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Editor’s Note: This post was originally published here on August 23, 2018, by Forbes and written by Emily Langhorne, policy analyst for the Reinventing America’s Schools project at The Progressive Policy Institute.
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Over the past 15 years, cities across the country have experienced rapid growth in the number of public charter schools serving their students. Charter schools are public schools operated by independent organizations, usually nonprofits. They are freed from many of the rules that constrain district-operated schools. In exchange for increased autonomy, they are normally held accountable for their performance by their authorizers, who close or replace them if they fail to educate children. Most are schools of choice, and unlike magnet schools in traditional districts, they are not allowed to select their students. If too many students apply, they hold lotteries to see who gets in.
The charter formula – autonomy, accountability, diversity of learning models, choice and operation by nonprofits – is transforming urban education. In states with strong charter laws and equally strong authorizers, charter schools have produced impressive students gains, especially in schools with high-minority, high-poverty populations.
Recently, districts from Boston to Los Angeles have tried to increase student achievement by replicating parts of this formula, in particular giving their school leaders more autonomy.
District-run “autonomous” schools are a hybrid model— a halfway point between charters and traditional public schools. They’re still operated by district employees, but school leaders can opt out of many district rules and, in some models, union contracts.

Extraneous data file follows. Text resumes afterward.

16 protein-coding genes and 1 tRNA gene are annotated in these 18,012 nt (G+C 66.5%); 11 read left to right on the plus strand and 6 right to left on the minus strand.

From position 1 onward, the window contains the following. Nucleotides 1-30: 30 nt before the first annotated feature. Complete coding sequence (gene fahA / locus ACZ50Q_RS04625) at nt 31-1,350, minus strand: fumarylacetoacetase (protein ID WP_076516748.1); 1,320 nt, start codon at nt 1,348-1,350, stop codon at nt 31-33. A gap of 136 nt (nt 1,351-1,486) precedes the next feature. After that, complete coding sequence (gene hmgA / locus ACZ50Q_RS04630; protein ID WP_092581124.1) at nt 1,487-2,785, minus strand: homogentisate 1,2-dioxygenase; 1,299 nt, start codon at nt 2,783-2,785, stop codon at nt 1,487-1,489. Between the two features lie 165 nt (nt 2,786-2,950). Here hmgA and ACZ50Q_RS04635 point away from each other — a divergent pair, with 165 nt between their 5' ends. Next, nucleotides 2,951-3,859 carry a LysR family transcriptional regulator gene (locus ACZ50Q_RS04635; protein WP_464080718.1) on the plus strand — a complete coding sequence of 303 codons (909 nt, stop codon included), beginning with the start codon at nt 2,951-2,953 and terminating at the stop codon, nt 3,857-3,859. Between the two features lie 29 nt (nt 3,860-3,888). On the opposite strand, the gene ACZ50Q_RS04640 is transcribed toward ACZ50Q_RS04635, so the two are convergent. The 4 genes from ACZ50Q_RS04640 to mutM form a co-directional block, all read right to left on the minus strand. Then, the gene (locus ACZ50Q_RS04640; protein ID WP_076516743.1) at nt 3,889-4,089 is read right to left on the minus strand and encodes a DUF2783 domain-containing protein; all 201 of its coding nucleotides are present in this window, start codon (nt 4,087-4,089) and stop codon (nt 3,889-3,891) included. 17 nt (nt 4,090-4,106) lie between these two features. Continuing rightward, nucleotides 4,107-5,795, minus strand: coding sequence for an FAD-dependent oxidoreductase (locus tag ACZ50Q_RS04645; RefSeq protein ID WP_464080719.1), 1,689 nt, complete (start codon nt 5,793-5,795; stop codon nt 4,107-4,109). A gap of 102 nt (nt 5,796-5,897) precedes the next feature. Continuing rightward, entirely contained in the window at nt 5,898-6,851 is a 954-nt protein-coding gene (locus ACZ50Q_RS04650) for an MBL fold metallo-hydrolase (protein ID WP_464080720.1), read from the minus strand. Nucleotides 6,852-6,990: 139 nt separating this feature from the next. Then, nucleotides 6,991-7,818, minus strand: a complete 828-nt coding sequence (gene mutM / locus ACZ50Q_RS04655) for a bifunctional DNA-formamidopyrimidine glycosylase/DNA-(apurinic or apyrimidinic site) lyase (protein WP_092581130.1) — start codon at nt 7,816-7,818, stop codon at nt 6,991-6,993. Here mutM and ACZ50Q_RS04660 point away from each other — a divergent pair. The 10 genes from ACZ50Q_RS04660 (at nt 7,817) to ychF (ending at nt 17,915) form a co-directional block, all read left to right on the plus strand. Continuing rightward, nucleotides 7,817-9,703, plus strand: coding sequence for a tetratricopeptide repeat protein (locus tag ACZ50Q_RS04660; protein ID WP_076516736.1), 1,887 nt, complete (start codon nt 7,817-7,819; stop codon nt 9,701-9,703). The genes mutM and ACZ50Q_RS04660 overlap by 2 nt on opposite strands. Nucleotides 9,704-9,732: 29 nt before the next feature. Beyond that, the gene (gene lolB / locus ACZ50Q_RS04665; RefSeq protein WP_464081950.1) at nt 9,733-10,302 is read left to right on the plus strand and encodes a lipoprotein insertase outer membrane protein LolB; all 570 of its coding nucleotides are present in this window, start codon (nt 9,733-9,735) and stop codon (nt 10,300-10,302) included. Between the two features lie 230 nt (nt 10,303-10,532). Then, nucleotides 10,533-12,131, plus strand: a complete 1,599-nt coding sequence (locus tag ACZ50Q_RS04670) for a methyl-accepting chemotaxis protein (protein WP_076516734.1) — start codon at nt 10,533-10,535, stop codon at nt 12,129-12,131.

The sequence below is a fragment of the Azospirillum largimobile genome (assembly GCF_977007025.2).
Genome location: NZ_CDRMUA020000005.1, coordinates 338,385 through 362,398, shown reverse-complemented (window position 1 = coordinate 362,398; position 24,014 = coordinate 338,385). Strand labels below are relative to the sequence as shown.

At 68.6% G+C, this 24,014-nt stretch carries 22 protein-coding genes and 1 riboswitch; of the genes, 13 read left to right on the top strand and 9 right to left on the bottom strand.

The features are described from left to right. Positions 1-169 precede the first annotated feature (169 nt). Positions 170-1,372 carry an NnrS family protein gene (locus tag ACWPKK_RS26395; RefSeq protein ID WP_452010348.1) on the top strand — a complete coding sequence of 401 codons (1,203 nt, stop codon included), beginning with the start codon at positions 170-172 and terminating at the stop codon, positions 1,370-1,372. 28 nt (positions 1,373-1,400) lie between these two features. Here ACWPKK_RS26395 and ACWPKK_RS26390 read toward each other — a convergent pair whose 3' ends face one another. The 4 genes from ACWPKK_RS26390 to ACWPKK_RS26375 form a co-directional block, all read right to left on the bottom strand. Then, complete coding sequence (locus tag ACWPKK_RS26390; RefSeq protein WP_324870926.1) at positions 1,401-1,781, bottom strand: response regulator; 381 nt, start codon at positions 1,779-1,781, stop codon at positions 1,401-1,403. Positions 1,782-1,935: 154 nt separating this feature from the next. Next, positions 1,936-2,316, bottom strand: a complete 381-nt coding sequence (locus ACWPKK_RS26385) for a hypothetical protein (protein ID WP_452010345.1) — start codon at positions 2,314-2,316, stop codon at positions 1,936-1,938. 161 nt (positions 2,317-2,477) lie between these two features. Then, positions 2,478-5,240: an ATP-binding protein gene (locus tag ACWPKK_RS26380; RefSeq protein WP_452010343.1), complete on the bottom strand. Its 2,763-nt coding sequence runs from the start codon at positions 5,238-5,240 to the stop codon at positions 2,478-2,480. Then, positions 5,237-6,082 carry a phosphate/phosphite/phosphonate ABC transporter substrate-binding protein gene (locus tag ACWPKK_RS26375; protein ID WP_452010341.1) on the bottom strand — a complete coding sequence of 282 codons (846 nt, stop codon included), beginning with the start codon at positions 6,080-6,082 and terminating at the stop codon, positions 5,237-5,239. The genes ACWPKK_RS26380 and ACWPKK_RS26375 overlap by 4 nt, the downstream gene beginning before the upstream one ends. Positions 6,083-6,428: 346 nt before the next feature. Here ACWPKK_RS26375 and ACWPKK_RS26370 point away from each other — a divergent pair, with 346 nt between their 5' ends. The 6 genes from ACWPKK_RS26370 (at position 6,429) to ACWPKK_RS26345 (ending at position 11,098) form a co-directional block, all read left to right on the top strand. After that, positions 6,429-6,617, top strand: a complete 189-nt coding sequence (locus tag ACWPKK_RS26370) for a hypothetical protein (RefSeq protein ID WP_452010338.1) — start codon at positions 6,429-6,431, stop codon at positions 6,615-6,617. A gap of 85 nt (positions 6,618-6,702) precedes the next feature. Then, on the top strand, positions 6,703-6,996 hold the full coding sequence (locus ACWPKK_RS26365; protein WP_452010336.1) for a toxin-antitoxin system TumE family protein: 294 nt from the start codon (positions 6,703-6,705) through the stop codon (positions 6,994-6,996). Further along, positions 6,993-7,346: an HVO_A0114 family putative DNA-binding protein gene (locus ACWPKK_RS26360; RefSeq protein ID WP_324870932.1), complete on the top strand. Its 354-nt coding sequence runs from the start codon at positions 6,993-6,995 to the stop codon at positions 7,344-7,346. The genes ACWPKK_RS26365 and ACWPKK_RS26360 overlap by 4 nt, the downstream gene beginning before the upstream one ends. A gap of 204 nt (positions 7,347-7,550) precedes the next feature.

The Progressive Policy Institute’s recent analysis of state exam scores from 2015 and 2016 in Boston, Memphis, Denver, and Los Angeles shows that public charter schools outperformed both traditional public and in-district autonomous schools on standardized tests in three of the four cities studied. In the one exception, Memphis, the district concentrated its best principals and teachers in, and provided extra funding and support to, its autonomous schools.
The analysis reveals that district-run autonomous schools in these cities sometimes performed better than traditional public schools, but they seldom performed as well as independent public charters. So the big question is: what do independent charter schools have that district-run autonomous schools are missing?
Below are five reasons why public charter schools outperform district-run autonomous schools.
Charter school leaders have true autonomy over staffing, school models, curriculum, budgeting, school calendars and schedules and professional development. Without the constraints of district policies, charter leaders can create educational models that work best for their students – whether Montessori, project-based, dual-language, or others. They can choose curriculum and materials that engage their teachers and students. They can manage their own school budgets, using money creatively and effectively and to meet the unique needs of their students. If needed, they can extend the school year.
Many in-district autonomous schools allegedly have these freedoms too. In reality, however, the long reach of the district’s central office sometimes hamstrings them, making their autonomies little more than paper promises.
Because independent charter schools are schools of choice, charter leaders can develop schools with specific educational models and cultures. Children learn differently, come from different backgrounds, speak different languages, have different interests, and thrive in different environments. Having multiple learning models allows parents to choose the schools that best fit the needs of their children.